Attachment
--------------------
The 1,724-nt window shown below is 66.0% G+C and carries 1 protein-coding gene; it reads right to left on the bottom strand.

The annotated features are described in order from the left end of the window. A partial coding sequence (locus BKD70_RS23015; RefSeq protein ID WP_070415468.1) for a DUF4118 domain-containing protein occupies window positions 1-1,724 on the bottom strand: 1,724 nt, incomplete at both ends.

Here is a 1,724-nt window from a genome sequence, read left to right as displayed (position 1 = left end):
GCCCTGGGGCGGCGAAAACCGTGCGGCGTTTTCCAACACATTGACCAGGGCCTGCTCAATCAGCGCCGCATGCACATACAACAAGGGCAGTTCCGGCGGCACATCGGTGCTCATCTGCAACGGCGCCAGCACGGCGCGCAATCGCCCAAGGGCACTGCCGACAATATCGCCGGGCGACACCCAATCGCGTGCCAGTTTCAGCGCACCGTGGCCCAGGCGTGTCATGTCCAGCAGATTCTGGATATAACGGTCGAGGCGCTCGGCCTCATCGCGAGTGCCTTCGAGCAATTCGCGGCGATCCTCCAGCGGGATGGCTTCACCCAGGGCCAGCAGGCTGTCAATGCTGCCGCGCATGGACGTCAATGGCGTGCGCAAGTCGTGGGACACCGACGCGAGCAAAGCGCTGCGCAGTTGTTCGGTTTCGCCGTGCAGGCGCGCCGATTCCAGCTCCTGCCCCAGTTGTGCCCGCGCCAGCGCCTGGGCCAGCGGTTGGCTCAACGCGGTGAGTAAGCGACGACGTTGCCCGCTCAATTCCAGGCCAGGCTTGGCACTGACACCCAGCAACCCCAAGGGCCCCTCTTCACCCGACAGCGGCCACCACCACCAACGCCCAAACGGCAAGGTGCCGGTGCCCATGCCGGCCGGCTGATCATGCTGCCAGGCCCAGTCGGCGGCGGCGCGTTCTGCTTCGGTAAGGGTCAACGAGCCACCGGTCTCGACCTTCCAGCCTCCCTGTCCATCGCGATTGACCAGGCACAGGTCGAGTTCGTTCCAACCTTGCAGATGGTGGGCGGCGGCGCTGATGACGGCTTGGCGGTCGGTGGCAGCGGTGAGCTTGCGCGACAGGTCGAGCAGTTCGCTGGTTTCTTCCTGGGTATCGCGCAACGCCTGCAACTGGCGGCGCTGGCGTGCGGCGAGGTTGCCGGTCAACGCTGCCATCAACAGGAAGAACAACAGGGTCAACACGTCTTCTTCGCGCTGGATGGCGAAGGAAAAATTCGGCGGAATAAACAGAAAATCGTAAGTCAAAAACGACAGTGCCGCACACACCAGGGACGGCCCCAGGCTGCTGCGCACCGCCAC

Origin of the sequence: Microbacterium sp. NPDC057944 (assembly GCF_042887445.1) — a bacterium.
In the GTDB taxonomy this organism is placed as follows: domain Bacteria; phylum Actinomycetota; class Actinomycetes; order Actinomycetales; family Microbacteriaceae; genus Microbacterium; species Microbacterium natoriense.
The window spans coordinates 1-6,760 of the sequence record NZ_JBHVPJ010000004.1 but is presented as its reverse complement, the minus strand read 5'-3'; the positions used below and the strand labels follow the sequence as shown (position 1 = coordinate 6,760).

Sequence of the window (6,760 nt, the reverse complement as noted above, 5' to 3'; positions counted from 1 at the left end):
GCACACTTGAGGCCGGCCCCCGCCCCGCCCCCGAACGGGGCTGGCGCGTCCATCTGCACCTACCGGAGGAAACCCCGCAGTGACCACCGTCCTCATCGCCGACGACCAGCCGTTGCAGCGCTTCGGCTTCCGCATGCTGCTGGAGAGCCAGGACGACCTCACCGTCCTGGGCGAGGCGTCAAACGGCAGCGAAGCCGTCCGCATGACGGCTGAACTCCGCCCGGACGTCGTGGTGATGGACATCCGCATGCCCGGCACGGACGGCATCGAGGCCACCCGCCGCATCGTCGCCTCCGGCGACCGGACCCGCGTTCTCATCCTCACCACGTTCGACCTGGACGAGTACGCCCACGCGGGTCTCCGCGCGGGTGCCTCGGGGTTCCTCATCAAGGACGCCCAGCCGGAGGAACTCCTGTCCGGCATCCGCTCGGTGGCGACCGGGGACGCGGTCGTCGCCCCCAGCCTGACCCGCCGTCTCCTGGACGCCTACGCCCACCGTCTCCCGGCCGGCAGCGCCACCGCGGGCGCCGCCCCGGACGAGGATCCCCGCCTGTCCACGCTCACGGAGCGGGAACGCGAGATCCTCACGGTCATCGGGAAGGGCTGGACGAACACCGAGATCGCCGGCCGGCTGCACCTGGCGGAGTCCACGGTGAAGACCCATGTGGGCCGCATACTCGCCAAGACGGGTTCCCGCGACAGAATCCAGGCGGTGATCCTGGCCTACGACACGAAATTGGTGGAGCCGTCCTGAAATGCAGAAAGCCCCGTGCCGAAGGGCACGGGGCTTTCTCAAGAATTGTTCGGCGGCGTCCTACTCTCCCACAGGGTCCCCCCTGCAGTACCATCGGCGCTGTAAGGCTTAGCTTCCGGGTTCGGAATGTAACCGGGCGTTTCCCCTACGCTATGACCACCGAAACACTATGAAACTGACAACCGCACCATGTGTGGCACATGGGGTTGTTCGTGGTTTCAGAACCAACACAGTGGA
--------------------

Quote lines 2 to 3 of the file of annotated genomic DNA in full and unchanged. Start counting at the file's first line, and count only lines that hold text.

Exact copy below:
The annotated features are described in order from the left end of the window. A partial coding sequence (locus BKD70_RS23015; RefSeq protein ID WP_070415468.1) for a DUF4118 domain-containing protein occupies window positions 1-1,724 on the bottom strand: 1,724 nt, incomplete at both ends.

Here is a 1,724-nt window from a genome sequence, read left to right as displayed (position 1 = left end):